The FAA yesterday approved Boeing’s fix for an electrical grounding problem that affected a number of 737 MAX aircraft. Airlines can now start fixing their aircraft, and Boeing can begin delivering new ones.
This problem materialized in April. Boeing informed the FAA of a potential electrical issue, affecting certain newer 737 MAX aircraft. The manufacturer also suggested a fix at the same time. The potential problem had to do with a relatively recent change, that had occurred after the aircraft was grounded. So this matter did not have anything to do with the previous issues of the MAX.
At the time, Boeing stated that the problem would be relatively easy for airlines to put right. FAA Administrator Steve Dickson confirmed this to a US House committee, saying that the 737 MAX electrical issue has “a pretty straightforward fix”. In total, the issue affects approximately 109 aircraft currently in service. 60 of these aircraft are in the US.
However, the issue also affects aircraft that Boeing hasn’t delivered yet. The FAA’s approval on the electrical fix will allow the manufacturer to resume 737 MAX deliveries. This is quite important, as Boeing’s April deliveries dropped dramatically, because of this issue. It will be interesting to see the pace of these deliveries immediately after Boeing fixes these aircraft.
737 MAX – FAA Electrical Study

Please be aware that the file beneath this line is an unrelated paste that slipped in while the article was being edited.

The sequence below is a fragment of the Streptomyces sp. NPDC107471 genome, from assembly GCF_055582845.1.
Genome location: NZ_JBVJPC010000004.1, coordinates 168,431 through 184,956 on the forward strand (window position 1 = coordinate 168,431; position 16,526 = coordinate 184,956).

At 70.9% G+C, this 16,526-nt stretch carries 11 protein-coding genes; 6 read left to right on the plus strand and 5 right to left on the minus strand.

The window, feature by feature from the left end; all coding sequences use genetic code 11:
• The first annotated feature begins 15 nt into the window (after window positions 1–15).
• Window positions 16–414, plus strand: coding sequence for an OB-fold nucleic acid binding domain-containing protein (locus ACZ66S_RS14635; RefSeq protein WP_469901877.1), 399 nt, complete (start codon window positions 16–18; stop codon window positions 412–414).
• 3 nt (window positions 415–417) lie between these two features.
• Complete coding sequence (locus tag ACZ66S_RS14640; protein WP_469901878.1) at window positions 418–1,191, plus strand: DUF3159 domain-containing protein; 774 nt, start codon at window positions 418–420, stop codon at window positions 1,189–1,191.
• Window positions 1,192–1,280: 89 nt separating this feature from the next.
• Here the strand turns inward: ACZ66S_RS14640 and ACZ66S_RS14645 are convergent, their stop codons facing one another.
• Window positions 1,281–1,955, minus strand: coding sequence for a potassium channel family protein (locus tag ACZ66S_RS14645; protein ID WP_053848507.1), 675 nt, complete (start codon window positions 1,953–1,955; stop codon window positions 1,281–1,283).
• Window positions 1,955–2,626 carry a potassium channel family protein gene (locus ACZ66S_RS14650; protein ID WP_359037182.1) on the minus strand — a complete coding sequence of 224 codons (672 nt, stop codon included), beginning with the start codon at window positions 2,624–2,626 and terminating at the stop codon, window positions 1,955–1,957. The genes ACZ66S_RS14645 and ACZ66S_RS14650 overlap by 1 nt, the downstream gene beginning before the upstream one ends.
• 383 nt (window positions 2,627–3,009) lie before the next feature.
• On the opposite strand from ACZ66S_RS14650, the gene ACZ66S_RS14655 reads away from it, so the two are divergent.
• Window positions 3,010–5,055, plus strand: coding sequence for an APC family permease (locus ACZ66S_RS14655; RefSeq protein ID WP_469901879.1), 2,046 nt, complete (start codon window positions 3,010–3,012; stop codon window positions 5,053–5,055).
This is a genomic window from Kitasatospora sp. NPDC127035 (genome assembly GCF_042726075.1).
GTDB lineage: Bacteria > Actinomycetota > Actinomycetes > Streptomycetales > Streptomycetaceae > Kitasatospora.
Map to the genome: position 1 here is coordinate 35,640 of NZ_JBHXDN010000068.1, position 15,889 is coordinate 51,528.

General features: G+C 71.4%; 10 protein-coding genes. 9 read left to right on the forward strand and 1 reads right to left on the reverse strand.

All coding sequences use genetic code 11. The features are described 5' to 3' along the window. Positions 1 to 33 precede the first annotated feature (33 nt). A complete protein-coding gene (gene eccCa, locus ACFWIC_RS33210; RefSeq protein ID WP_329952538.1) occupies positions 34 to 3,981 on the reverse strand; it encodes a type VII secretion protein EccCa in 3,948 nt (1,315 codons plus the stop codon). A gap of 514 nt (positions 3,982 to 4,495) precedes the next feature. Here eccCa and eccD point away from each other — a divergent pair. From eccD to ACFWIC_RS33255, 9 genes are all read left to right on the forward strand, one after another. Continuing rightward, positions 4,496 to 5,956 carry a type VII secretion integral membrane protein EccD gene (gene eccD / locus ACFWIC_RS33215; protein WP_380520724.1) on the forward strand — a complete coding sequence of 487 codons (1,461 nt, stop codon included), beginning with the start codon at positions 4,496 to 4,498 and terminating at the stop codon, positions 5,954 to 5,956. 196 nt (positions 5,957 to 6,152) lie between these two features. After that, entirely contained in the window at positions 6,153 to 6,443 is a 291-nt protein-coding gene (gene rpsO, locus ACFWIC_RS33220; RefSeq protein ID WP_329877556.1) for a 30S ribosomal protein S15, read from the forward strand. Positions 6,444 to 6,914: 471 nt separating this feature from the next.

The FAA’s approval of the electrical fix for the 737 MAX took longer than Boeing expected. This was partly due to an FAA request for additional analysis on how the issue could affect more of the aircraft’s subsystems. With this out of the way, Boeing could finally send out service bulletins to all airlines with these jets.
And they did. Today American, Southwest and United Airlines announced that they will begin to apply these service bulletins to their 737 MAX fleets. With vaccination rollouts finally progressing and positive indications for a decent summer, airlines were keen to get these aircraft operational. Southwest has the most planes that this fix applies to: 32. They estimate the work will take two to three days per aircraft and about three weeks for the whole fleet.
Meanwhile, Boeing got some good MAX-related news from Alaska Airlines. Alaska did not have to apply the FAA electrical fix to any of its 737 MAX aircraft. But on the same day (yesterday), they ordered 13 more 737-9 aircraft. These are actually options from their December order, which they formalized with Boeing a few weeks ago. Alaska also announced orders for 17 Embraer 175s, for its Skywest and Horizon Air subsidiaries.
So Boeing finally has some good MAX-related news. However they still have a long way to go, before they can begin to catch up with Airbus. There is also the certification of the 737-7 to look forward to.
Spyros Georgilidakis has degrees in Business Enterprise and Management. He has 14 years of experience in the hospitality and travel industries, along with a passion for all-things-aviation and travel logistics. He is also an experienced writer and editor for on-line publications, and a licensed professional drone pilot.